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Blog // Travel
September 4, 2009

The Cyclist

Australia030 Originally uploaded by fernandogros. There’s an interesting thing that a number of my favourite bloggers have in common. They ride bikes. I’ve never set out to find cyclists who blog. But reading some of my favourite bloggers recount their cycling experiences has been compelling. I’m reflecting on that now because, during my recent break […]




Australia030

Originally uploaded by fernandogros.

There’s an interesting thing that a number of my favourite bloggers have in common. They ride bikes.

I’ve never set out to find cyclists who blog. But reading some of my favourite bloggers recount their cycling experiences has been compelling. I’m reflecting on that now because, during my recent break in Adelaide, I’ve rejoined the cycling brigade.

After a brief and poorly constructed period of research, I took the plunge and bought myself a wonderfully grown up (or wonderfully impractical, depending on your point of view) bike.

My goals were simple: I wanted something that did not look like an overgrown child’s toy, no more than 10 gears, and if possible no more than 5, an upright and relaxed riding position, a very comfortable seat, no suspension and easy to understand maintenance.

So, I settled on an Electra Amsterdam.

I love it. Big, easy rolling, distinctive and stable. To be blunt, I’m not racing, I’m not going off-road and I’m mostly following a young child on long, flatish, paved bike trails. I’m a content, or maybe dull, cyclist.

What buying a bike and spending a succession of mornings and afternoons riding did was reconnect me, in a surprising way, with my biography. In The Art of Travel, Alain de Botton suggests that the uncomfortable reality of holidays is that we always turn up. We holiday to get away from life, but life always catches up with us.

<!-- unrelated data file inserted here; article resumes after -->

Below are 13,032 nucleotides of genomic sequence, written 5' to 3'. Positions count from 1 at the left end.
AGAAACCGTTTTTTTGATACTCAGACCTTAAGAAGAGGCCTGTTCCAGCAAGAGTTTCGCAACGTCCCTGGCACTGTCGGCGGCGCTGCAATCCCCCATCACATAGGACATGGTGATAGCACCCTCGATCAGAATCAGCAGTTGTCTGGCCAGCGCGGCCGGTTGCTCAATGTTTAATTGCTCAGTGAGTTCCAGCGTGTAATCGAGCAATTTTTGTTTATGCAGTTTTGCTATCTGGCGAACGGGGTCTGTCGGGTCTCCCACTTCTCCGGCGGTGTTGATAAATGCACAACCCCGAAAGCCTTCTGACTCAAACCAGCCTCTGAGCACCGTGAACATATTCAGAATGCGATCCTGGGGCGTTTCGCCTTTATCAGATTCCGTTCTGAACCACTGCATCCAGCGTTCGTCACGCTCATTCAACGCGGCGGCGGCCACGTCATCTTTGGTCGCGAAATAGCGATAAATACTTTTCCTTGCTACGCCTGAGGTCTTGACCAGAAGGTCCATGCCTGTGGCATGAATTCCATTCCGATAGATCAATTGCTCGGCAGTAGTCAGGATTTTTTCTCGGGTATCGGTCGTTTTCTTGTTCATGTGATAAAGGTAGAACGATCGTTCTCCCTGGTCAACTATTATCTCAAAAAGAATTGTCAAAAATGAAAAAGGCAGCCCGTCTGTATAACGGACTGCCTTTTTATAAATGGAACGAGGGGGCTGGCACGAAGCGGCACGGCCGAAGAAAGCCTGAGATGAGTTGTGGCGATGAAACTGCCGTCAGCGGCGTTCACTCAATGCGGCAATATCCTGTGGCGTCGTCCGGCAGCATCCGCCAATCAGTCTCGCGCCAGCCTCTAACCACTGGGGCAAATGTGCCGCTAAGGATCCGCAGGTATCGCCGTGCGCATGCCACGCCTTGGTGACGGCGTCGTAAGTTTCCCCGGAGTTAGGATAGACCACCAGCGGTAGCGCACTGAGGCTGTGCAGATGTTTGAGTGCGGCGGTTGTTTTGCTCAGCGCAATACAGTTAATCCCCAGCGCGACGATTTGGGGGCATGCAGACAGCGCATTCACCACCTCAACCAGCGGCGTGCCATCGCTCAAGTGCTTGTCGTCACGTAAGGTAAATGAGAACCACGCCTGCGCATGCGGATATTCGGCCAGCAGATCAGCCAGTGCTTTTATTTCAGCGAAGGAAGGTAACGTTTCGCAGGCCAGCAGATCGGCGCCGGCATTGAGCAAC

A few years back, on Holiday in Kiawah, I rode quite a bit and realised that I missed something about pedalling around. Something about freedom, something about who I enjoyed being at a different, earlier, more carefree stage of life.

I was also reminded of a line towards the end of Matthew B. Crawford’s Shop Class as Soulcraft: An Inquiry Into the Value of Work, where he suggests that motorcyclists have got something fundamentally right about life, which is why he enjoys their company and working for them. In a way I think my blogging and cycling friends have made a right decision, not just aesthetically, but morally, by riding.

Sadly, my bike is not with me now – it stayed in Adelaide. But, I look forward to being reunited with the experience riding it brings when next I visit.

Of course, I could also ride in Hong Kong. Well, no, not really.

Responses
Toni 13 years ago

A few years ago I help an elderly lady in our village prepare her elderly bike – a Hercules Roadster type – for a local sponsored ride. After finishing I gave it a quick test ride, and was amazed at the smooth, comfortable ride it gave compared to the slightly tense, sharp feel of the mountain bikes I was riding at the time (even with 5″ of suspension travel both ends). The old roadster geometry and soft materials used for forks, spokes, rims etc can make for a well cushioned ride on smoothish surfaces where precision and response is not required. I remember as a kid (when we all had this kind of bike) being able to ride right round the block ‘no hands’ because the slack geometry encouraged riding in a straight line, while gently leaning it over would make it turn reasonably well, even down hill.

For the sort of stuff you want to do a bike like this should be great. My first instinct was to mikey-take, but that’s not right because you’ve selected the appropriate tool for the job. May you have lots of fun together and encourage your daughter at the same time.

BTW am I correct in thinking wearing a helmet is compulsory in Australia? It seems to me that it would take away from the essence of freedom that cycling embodies, though if you grow up under such rules it may not feel that way. Part of the enjoyment of 2 wheels is simply being able to leap aboard and go. One of the reasons I fell out of love rapidly with that Triumph Trident we had a few years back was that I felt boxed in, and mounting up involved climbing into it, rather than just hopping on and roaring off. Thus with bicycles, it’s great just to grab one and leap on and feel the wind in your hair, bugs in your teeth etc ratheer than wrapping up in protective gear. I suspect if they made cycle helmets compulsory here I’d feel much less inclined to ride.

Fernando Gros 13 years ago

Yes, helmets are compulsory in Australia and yes, it takes way from the feeling of freedom. In fact it feels a little silly on a bike like that, on flat paths away from traffic, to be wearing a helmet. Still, those are the rules and helmeted riding is better than no riding.

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